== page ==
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Belarus Lukashenko: Protesters defy heavy security

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media captionDemonstrators stream through Minsk, many carrying the red and white flag that’s been adopted by the opposition

Tens of thousands of people have rallied in the Belarusian capital Minsk for a new unsanctioned protest against President Alexander Lukashenko.

Riot police charged protesters near the presidential palace, firing pepper spray and wielding batons, and dozens of arrests were made.

Protesters are seeking the resignation of the long-time president.

They accuse the authorities of rigging his re-election just over a month ago, sparking deadly mass unrest.

At least four people have died and hundreds have been injured since then, as the government tried to stamp out dissent.

A number of opposition figures have fled the country, On Saturday, activist Olga Kovalkova became the latest to say she had taken refuge in neighbouring Poland amid threats of imprisonment.

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Mr Lukashenko, in power since 1994, has accused Western nations of interfering.

Protesters, human rights activists and observers say riot police are brutally suppressing peaceful marches.

The former Soviet republic borders Russia, on which it depends heavily for energy and with which it historically has close ties, as well as Ukraine and EU states.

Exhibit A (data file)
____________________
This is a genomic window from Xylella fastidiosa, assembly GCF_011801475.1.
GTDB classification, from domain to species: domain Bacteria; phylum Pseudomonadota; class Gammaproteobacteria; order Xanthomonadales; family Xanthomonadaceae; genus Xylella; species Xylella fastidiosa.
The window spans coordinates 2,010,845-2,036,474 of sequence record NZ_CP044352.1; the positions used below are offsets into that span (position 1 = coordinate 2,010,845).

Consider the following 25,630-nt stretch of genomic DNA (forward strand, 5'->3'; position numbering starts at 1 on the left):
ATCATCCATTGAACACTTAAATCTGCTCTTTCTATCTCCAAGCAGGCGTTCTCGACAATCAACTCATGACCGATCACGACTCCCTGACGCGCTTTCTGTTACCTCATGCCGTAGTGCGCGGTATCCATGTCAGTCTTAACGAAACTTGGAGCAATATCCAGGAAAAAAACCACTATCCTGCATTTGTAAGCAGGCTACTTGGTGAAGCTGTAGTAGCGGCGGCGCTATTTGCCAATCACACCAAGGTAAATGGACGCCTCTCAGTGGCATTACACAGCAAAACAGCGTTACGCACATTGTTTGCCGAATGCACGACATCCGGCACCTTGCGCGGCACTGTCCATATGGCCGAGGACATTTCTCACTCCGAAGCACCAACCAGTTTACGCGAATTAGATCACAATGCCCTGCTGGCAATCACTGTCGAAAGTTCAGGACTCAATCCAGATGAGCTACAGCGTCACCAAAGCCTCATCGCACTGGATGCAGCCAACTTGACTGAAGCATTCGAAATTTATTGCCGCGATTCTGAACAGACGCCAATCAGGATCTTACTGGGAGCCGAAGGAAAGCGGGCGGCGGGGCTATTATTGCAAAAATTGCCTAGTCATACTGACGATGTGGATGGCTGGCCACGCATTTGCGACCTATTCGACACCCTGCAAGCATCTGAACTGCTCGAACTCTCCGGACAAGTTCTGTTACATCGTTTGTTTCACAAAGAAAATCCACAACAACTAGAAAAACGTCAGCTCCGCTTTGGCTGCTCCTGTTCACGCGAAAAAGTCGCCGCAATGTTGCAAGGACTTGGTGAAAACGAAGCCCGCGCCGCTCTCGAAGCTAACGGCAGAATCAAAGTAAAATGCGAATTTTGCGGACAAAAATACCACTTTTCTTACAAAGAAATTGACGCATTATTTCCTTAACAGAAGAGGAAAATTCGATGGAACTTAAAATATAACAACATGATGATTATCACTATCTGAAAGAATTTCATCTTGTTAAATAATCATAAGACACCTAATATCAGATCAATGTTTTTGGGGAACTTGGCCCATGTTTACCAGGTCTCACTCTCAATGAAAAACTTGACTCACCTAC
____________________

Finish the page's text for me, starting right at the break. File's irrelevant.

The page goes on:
Presentational grey line

Lukashenko fails to stop protests once again

By Jonah Fisher, BBC News, Minsk

Sunday’s rally had several phases. The first was the tense and uncertain. Security forces had used razor wire to close off the obvious gathering points, Minsk’s main monuments and squares, and were standing guard behind them. Would-be protesters stood awkwardly on street corners wondering where and when the march would start.

Those in small groups were vulnerable and we watched as a man holding the outlawed red and white flag of the opposition was dragged into a car by security officers and driven away. Then, as the numbers grew, there were nervy stand-offs near Independence Square. As they grew in confidence the demonstrators approached, berating the riot police at the barricades that now blocked the road.

At about four in the afternoon the crowd swelled exponentially as people marched out of the centre. This was no longer the brave early arrivals, it was Belarusians young and old. Some were in fancy dress, others wearing clothes that directly mocked the riot police, the Omon.

There were families, children, dogs – someone even brought a goose. It’s hard to estimate numbers of this size from the ground but I’d say there were at least 100,000, possibly many more. For the fourth Sunday in a row President Lukashenko’s attempts to stop the protest against him failed.

What is the mood in Minsk?

Sunday has become the key day for street demonstrations since the rallies began.

image copyrightReuters

image captionProtesters streamed through Minsk

image copyrightReuters

image captionProtesters are demanding an end to police brutality
image copyrightReuters
image captionGay rights supporters joined the protest on Sunday as police blocked streets

In recent days the security forces – dressed all in black with balaclavas over their faces – targeted university students as they returned from their holidays, dragging some from the streets and university buildings into unmarked minivans.